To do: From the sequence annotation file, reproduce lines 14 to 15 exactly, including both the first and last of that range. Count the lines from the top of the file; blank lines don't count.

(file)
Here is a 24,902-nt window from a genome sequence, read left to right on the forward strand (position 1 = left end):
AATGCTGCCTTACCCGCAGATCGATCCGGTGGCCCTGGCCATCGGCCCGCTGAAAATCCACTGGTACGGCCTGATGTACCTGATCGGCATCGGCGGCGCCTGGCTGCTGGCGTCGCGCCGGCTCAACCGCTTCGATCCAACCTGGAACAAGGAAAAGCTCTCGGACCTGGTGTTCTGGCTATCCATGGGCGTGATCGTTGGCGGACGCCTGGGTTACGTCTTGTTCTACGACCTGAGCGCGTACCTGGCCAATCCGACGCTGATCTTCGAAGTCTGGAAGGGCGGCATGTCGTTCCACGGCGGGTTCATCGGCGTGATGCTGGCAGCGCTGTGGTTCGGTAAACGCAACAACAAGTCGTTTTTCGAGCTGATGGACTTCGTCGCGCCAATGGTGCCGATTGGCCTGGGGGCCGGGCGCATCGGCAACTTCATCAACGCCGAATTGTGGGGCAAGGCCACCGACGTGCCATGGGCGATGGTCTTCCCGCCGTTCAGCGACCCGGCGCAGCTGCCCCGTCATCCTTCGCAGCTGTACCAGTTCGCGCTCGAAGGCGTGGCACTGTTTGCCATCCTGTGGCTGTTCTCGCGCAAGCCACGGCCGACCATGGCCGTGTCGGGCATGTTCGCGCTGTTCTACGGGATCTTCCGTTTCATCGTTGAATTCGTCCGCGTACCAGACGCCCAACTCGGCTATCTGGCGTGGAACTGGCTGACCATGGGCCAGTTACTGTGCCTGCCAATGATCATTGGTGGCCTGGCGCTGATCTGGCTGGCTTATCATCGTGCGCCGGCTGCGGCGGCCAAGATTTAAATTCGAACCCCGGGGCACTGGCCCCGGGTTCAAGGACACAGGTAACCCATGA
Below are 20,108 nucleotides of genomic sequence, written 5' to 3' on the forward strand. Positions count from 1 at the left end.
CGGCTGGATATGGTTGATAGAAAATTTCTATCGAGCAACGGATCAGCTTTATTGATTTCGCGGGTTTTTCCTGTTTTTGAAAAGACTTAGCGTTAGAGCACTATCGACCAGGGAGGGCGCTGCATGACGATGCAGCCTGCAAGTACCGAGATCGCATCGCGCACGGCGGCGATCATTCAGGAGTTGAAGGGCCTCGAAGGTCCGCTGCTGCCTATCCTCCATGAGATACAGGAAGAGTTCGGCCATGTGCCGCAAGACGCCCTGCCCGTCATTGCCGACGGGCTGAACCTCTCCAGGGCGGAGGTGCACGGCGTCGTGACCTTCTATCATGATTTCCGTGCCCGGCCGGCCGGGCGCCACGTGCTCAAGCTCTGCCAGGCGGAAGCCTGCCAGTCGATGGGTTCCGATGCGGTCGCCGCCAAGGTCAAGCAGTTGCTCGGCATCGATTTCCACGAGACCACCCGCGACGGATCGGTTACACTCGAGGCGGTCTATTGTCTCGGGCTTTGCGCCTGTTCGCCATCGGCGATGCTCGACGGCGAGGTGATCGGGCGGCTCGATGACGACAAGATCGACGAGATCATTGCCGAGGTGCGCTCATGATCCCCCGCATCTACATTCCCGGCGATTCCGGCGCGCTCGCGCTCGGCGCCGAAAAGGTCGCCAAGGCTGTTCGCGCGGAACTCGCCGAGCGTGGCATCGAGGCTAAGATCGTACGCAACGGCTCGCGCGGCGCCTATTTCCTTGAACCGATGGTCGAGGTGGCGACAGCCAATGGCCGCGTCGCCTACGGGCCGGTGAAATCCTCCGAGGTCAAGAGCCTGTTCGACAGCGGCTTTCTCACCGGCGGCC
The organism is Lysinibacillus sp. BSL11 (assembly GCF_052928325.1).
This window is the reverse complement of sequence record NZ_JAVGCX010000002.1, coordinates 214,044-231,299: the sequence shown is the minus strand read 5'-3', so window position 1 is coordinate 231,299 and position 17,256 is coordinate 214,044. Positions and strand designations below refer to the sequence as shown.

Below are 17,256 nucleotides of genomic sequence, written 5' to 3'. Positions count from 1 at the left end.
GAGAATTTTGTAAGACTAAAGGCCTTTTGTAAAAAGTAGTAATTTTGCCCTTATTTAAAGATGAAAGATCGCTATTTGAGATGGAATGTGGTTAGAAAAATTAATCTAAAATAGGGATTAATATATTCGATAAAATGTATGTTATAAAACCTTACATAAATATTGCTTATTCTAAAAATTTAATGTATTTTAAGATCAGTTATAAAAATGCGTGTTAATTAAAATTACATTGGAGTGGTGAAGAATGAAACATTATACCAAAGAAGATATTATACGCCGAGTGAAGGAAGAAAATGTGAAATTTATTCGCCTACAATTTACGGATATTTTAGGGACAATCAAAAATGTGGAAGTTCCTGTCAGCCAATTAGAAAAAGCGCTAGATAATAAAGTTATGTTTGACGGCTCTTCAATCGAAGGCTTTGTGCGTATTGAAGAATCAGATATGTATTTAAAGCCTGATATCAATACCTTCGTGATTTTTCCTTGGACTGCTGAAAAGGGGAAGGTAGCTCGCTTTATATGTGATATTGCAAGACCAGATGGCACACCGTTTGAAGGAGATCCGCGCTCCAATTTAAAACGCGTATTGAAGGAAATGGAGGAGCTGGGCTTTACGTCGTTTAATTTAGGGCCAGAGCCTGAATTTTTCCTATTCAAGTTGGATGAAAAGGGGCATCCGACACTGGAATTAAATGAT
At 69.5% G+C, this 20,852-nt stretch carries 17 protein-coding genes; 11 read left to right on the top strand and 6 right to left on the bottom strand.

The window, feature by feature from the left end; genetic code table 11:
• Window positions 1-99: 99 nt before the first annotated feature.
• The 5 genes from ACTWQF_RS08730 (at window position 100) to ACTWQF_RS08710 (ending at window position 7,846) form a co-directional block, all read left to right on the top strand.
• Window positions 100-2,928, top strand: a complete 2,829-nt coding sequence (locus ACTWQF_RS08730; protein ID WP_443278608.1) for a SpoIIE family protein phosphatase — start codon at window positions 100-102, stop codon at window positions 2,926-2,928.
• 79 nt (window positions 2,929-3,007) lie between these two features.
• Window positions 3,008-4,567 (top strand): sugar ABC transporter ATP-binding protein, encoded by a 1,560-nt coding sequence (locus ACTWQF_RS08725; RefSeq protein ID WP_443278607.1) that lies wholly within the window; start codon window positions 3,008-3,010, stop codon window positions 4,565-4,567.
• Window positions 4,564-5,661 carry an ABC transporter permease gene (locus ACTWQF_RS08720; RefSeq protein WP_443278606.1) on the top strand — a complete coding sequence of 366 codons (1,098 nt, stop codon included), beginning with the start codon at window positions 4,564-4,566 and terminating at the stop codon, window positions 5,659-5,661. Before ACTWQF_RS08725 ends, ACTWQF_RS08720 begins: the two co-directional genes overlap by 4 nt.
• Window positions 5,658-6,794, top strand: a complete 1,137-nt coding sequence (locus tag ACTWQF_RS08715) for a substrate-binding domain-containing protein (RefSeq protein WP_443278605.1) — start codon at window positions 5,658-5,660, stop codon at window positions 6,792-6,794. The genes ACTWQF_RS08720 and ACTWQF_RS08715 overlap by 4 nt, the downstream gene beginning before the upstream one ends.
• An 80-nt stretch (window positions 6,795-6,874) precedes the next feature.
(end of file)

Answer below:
• 79 nt (window positions 2,929-3,007) lie between these two features.
• Window positions 3,008-4,567 (top strand): sugar ABC transporter ATP-binding protein, encoded by a 1,560-nt coding sequence (locus ACTWQF_RS08725; RefSeq protein ID WP_443278607.1) that lies wholly within the window; start codon window positions 3,008-3,010, stop codon window positions 4,565-4,567.